Chapter 11 Summary
Henrietta’s suffering went on for months. She had tumors in most of her major organs. Her kidneys were failing. Her stomach was swollen. She received so many blood transfusions that a doctor eventually put a stop to them, saying that she had depleted the supplies in the blood bank.
Word of Henrietta’s blood bank problem soon reached the steel mill where her husband and many of her male cousins worked. By now, the whole community knew about Henrietta’s illness, and they all wanted to help her get better. Henrietta’s cousin Emmett Lacks gathered a group of eight men and took them to the hospital to donate blood for her.
Most of the men who went to give blood that day were cousins of Henrietta’s, men who had moved from the country to Baltimore to work in the steel mill, just as Day had done many years before. When they arrived, Henrietta let these men stay in her home, sometimes for months, until they were able to afford housing of their own. Emmett was the most recent of the men she had helped in this way.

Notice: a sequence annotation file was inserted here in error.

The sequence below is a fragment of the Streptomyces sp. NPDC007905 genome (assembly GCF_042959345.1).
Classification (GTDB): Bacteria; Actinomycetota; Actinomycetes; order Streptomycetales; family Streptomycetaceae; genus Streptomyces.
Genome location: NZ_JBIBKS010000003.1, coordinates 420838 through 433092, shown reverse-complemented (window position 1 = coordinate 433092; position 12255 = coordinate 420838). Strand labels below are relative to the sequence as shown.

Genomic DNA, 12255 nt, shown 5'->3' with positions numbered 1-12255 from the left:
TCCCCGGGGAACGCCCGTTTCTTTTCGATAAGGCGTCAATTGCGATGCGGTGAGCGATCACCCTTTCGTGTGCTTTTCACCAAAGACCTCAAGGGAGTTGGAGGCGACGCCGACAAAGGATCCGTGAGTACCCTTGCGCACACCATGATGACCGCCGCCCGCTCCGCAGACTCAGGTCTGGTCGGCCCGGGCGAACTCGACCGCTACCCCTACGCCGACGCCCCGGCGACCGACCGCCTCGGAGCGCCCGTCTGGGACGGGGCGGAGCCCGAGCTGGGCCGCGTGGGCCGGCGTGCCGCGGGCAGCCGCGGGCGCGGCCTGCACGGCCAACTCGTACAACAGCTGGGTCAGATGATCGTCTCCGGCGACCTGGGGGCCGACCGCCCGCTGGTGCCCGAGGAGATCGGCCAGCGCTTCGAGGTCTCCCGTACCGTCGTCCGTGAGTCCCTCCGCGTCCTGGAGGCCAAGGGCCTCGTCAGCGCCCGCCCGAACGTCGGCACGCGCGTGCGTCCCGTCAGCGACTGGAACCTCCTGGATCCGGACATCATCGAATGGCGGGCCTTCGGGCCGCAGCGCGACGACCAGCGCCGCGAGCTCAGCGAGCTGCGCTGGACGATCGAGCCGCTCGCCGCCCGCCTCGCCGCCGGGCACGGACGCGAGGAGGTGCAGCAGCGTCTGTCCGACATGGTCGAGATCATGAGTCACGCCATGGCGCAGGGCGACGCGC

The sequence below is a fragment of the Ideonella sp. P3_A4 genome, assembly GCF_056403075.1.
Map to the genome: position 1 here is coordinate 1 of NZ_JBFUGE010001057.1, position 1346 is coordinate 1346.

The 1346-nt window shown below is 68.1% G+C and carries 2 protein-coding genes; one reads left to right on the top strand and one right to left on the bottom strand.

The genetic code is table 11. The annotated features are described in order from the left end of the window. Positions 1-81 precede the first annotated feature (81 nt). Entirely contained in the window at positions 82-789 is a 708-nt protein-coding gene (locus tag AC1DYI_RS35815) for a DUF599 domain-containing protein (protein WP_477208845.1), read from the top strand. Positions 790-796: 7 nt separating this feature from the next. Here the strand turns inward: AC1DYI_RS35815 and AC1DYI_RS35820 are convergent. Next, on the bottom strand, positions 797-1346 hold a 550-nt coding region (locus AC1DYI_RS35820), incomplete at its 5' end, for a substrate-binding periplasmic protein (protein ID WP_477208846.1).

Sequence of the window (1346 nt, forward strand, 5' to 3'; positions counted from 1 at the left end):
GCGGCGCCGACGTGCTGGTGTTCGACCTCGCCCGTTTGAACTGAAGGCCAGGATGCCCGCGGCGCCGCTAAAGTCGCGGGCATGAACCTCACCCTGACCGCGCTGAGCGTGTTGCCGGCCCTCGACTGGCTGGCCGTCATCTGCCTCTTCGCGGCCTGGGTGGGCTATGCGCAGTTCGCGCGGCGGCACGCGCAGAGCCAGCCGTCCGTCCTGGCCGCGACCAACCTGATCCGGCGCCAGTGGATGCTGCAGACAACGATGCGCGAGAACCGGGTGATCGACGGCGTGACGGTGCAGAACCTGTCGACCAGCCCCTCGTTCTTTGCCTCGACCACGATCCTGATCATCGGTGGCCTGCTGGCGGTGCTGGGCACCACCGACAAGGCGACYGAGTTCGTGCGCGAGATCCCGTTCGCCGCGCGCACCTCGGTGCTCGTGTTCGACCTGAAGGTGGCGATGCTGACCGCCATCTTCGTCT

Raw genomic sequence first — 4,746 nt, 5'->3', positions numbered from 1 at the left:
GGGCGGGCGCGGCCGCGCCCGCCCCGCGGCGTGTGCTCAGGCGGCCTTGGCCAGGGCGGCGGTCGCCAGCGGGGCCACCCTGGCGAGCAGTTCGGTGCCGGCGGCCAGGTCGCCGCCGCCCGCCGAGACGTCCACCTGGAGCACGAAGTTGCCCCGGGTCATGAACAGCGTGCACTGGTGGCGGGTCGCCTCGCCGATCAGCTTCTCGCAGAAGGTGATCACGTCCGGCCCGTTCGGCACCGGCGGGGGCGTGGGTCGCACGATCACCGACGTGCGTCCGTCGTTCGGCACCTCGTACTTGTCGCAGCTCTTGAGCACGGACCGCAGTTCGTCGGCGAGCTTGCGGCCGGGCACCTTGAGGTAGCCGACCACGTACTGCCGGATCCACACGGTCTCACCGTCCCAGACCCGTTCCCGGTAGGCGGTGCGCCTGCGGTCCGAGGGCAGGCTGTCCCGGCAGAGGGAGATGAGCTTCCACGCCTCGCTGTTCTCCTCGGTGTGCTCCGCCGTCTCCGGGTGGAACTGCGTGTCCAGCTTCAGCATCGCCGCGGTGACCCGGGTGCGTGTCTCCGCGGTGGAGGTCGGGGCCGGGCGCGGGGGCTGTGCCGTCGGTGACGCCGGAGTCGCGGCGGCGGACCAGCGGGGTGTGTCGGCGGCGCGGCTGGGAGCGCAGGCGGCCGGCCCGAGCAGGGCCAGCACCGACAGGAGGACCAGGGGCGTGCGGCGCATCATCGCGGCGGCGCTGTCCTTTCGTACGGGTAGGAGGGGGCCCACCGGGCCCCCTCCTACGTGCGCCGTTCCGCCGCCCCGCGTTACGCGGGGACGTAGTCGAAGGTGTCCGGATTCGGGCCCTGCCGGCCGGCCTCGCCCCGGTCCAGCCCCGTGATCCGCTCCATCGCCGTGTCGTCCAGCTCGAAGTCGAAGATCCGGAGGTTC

Emmett had often stepped up to help Henrietta, too. Recently, he had taken her for her final visit to Elsie, her epileptic and mentally disabled daughter who now lived at Crownsville Hospital. Elsie had seemed miserable when she was first placed in the hospital, but on this visit she looked fairly clean and content. Henrietta—probably in an effort to convince herself—told Emmett repeatedly that Elsie was happy and safe.
On the day of the impromptu blood drive, Emmett led his little group of eight men to Henrietta’s bedside. Her sister Gladys and cousin Sadie were already there, sitting by...
(The entire section is 449 words.)